Eur J Cancer 2015 Nov 3;51(16):2314-20. Epub 2015 Sep 3.
Department of Medicine, Division of Hematology/Oncology, Mount Sinai Beth Israel, 16th Street and 1st Avenue, New York, NY 10003, USA.
Background: Anthracyclines play a broad and important role in the care of patients with either operable or metastatic breast cancer. However cardiotoxicity narrows the therapeutic index of this drug class leading to potentially clinically meaningful treatment delays or discontinuations. We conducted a Bayesian network meta-analysis, a validated statistical methodology, allowing direct and indirect comparison of cardiotoxicity of different anthracycline and non-anthracycline regimens.
Methods: We conducted a systematic review of prospective randomised controlled trials through MEDLINE, EMBASE, Cochrane Central Register of Controlled Trials and Google Scholar comparing non-anthracycline based regimens (NON), doxorubicin (DOX), epirubicin (EPI) and liposomal doxorubicin (LD). We included studies published up to 1st January 2014 in both adjuvant and metastatic contexts. Notably, HER2/neu-targeted regimens were excluded. We assessed the studies' eligibility criteria and data collection with consensus of two independent authors. Our primary outcome measure was cardiac events grade 3 or greater (CE3) in accordance with Common Terminology Criteria for Adverse Events (CTCAE) Version 4.0. A Bayesian pairwise and network meta-analysis was conducted to estimate pooled Odds Ratio (OR).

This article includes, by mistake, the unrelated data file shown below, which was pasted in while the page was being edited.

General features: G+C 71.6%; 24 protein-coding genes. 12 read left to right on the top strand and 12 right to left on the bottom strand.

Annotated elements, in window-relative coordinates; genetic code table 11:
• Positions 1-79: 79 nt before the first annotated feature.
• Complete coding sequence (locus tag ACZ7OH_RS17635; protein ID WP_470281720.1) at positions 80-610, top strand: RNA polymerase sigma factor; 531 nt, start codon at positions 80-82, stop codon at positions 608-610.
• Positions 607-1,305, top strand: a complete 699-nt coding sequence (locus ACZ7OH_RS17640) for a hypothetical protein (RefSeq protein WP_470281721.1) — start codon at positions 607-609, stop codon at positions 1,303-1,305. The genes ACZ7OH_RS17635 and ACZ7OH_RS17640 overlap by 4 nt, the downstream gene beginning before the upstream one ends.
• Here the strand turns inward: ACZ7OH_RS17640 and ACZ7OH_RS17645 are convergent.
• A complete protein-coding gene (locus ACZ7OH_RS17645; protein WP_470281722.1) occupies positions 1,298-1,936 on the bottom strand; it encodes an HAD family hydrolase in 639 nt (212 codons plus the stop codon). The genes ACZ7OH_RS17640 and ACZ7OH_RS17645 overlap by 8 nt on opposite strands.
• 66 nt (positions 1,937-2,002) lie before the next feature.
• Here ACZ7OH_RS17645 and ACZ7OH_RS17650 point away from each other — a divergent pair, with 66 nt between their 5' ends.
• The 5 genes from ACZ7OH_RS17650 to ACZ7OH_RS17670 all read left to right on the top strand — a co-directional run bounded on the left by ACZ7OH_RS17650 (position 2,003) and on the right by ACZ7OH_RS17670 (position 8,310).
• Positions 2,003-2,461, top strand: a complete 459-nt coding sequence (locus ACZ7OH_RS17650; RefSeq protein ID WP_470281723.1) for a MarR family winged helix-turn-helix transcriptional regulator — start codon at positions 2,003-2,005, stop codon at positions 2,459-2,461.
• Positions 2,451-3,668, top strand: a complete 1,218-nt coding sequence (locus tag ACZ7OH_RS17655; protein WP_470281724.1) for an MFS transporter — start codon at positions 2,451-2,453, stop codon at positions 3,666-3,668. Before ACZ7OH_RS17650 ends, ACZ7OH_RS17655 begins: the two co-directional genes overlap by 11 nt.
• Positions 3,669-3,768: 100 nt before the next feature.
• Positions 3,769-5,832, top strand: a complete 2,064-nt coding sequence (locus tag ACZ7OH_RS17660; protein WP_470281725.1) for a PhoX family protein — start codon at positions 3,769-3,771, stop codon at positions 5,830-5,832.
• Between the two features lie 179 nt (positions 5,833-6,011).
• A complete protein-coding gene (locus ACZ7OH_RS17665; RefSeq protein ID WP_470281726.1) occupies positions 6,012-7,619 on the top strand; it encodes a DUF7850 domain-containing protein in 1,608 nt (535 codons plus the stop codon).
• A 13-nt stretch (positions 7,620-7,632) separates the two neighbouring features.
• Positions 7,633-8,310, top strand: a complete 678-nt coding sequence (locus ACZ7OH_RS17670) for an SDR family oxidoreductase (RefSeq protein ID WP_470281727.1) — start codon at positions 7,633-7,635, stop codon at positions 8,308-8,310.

Findings: Nineteen randomised controlled trials met eligibility criteria and were included in this analysis. We found a trend showing that LD is less cardiotoxic than DOX with an OR of 0.60 (95% confidence interval (CI) 0.34-1.07) There was no difference between Epi and LD with an OR of 0.95 (95%CI 0.39-2.33). DOX is more cardiotoxic than Non with an OR of 1.57 (95%CI 0.90-2.72).
Interpretation: DOX has higher CE3 rates than NON does. LD statistically trended to lower cardiac event rates than DOX. Non-statistical significance among EPI, LD and DOX with regard to cardiac toxicity indicates that avoidance of CE3 should not motivate selection of a particular anthracycline in otherwise healthy women in whom total lifetime anthracycline exposure will likely be limited. Overall low incidence of CE3 with any type of anthracycline indicates that we can safely use any anthracycline if cumulative dose limits are not exceeded. While CE3 does not limit our choice of anthracycline LD appears to be the least cardiotoxic.
Funding: Takeo Fujii is supported by the grant named Young Investigator Award for Study Abroad in Clinical Epidemiology from St. Luke's Life Science Institution.